– April 17, 2020

“Surely,” you might have heard someone say, “free markets are great at providing things like beans, cars, and Hollywood blockbusters, but surely, there are some things that are just too important to be left to the market.” A quick Google search for the phrase “too important to be left to the market” gives us child-rearing, the environment, health, television, energy, education, housing, social media, “libraries’ missions,” finance, sports and leisure, food production, and water as examples of things that the invisible hand simply cannot handle adequately.

Markets are, of course, “imperfect” insofar as they cannot and will not produce utopia. It is a huge leap, though, from the sometimes-fumbling invisible hand to the idea that the visible fist of the state will make things better. A decade ago, the philosopher James Otteson built on the work of Adam Smith and Friedrich Hayek to explain what he calls “the Great Mind Fallacy.” It helps us do the comparative-institutional exercise that, in turn, helps us learn whether or not something being “too important to be left to the market” really makes sense. As the political scientist and anthropologist James C. Scott argues, states excel at making the societies they govern legible. This is manifestly not the same thing as actually solving social problems. Combined, these help us see how, as the economist and Nobel laureate James M. Buchanan, “Order (is) Defined in the Process of its Emergence.”

By now, it is cliched to reply that if things like education, finance, sports and leisure, and so on are really fundamental to human flourishing, they are too important not to be “left to the market.” This isn’t just a flippant, offhand expression of reactionary, ideological distrust in public institutions. It’s a statement of deep conviction about the fundamental importance of market processes that harness and deploy the contents and convictions that inhabit billions of minds and that produce not the beautiful, articulated plan of a single Great Mind but what the philosopher, physician, and polymath Raymond Tallis has called “a boundless, infinitely elaborated community of minds that has been forged out of a trillion cognitive handshakes over hundreds of thousands of years.”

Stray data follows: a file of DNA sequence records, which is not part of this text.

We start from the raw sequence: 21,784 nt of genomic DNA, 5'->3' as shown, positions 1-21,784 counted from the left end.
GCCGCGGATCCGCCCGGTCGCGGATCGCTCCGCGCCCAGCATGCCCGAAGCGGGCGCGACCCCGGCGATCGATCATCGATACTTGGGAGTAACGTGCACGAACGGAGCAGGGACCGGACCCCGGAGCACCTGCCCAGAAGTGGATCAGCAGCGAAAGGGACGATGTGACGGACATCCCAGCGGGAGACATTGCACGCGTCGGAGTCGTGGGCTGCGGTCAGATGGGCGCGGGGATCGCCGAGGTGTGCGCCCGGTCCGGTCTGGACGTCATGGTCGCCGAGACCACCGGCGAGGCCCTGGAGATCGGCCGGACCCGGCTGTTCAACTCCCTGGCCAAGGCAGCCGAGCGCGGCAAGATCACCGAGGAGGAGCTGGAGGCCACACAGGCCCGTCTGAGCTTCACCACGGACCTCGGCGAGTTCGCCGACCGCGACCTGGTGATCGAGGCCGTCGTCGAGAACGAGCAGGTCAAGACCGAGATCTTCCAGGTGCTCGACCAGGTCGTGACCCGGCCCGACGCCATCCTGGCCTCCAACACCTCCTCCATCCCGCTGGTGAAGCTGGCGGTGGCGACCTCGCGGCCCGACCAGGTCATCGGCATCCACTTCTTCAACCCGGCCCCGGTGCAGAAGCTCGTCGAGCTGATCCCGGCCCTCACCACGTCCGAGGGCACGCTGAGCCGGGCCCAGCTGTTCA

States do not deal well with communities of minds forged out of cognitive handshakes. Scott has written a trio of books that underscore the point: Seeing Like a State (1998), The Art of Not Being Governed (2009), and Against the Grain: A Deep History of the Earliest States (2017). A 2010 Cato Unbound symposium summarized his argument (note that these are not Scott’s words, but those of the symposium editor): “…States can only exercise their power on what they can know about. Knowing requires measuring, systematizing, and simplifying.” Measuring, systematizing, and simplifying don’t sound so bad. They are, after all, what scientists and scholars do all the time. Here’s the catch, though: “It requires, in other words, missing out on a lot of particular local data.”